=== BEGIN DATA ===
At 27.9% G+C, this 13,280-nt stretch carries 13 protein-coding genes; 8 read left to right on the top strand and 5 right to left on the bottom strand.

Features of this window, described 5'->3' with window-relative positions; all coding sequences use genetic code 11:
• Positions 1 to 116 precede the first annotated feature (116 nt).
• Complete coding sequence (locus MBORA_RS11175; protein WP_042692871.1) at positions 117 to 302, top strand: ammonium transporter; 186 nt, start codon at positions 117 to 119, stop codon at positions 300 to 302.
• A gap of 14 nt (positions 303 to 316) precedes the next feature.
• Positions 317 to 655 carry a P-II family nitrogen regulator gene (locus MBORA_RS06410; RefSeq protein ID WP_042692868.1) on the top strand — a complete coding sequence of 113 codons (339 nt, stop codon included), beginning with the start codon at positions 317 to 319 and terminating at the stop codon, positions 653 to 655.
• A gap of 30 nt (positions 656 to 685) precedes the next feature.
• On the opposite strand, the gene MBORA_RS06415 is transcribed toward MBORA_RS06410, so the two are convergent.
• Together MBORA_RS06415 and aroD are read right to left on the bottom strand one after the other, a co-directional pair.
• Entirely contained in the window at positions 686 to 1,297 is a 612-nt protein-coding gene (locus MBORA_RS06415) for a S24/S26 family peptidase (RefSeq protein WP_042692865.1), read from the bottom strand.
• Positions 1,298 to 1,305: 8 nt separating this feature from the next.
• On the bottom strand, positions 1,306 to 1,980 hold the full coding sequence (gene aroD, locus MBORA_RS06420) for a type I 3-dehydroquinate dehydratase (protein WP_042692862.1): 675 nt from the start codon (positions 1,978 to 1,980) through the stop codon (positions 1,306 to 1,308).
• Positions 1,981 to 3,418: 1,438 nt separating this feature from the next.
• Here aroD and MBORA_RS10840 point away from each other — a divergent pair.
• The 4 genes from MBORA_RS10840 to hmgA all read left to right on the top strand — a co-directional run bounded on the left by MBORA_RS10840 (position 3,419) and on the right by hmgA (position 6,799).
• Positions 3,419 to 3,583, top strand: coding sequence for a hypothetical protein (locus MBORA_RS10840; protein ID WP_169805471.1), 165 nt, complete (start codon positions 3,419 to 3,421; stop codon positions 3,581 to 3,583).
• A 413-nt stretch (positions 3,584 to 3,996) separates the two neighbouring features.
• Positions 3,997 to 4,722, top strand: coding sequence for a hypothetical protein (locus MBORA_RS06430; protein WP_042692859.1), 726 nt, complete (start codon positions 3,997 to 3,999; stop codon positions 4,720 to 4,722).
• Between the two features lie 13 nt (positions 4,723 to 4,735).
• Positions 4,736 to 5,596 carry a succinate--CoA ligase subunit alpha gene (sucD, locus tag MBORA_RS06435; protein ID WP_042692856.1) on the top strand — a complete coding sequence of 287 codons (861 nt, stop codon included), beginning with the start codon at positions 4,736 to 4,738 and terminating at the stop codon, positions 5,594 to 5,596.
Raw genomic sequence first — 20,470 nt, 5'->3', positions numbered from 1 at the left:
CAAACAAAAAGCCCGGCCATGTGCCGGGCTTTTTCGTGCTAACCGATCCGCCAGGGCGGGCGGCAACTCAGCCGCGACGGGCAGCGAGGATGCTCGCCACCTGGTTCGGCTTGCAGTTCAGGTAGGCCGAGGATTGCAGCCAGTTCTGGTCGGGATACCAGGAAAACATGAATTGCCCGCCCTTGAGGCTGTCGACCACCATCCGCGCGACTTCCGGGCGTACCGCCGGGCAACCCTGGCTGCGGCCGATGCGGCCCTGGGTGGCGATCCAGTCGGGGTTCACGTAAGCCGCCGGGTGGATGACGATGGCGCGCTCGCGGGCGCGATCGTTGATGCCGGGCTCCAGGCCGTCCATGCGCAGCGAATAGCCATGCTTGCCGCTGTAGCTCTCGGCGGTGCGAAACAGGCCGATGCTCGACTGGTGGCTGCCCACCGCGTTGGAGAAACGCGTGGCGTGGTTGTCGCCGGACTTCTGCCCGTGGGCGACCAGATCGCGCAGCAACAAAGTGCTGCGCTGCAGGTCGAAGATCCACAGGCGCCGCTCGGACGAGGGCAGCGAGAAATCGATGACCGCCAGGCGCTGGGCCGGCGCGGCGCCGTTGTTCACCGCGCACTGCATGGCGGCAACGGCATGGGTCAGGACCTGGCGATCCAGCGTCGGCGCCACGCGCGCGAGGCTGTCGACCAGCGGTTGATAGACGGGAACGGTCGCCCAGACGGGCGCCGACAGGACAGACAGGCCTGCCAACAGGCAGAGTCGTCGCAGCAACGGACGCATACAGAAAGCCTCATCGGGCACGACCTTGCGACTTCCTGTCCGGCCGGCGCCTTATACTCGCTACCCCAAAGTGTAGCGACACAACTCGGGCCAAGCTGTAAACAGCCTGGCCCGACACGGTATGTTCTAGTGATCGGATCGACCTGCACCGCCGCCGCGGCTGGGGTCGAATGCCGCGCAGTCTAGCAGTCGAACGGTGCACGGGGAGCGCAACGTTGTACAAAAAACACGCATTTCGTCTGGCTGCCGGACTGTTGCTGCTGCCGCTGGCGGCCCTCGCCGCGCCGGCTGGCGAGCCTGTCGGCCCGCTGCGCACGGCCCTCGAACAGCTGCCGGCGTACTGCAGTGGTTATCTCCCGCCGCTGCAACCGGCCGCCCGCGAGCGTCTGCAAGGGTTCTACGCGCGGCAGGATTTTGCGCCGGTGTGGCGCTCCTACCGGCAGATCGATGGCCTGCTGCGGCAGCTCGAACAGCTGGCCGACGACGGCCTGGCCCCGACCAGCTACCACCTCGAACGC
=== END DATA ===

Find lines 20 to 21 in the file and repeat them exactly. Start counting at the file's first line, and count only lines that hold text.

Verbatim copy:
• Positions 4,736 to 5,596 carry a succinate--CoA ligase subunit alpha gene (sucD, locus tag MBORA_RS06435; protein ID WP_042692856.1) on the top strand — a complete coding sequence of 287 codons (861 nt, stop codon included), beginning with the start codon at positions 4,736 to 4,738 and terminating at the stop codon, positions 5,594 to 5,596.
Raw genomic sequence first — 20,470 nt, 5'->3', positions numbered from 1 at the left: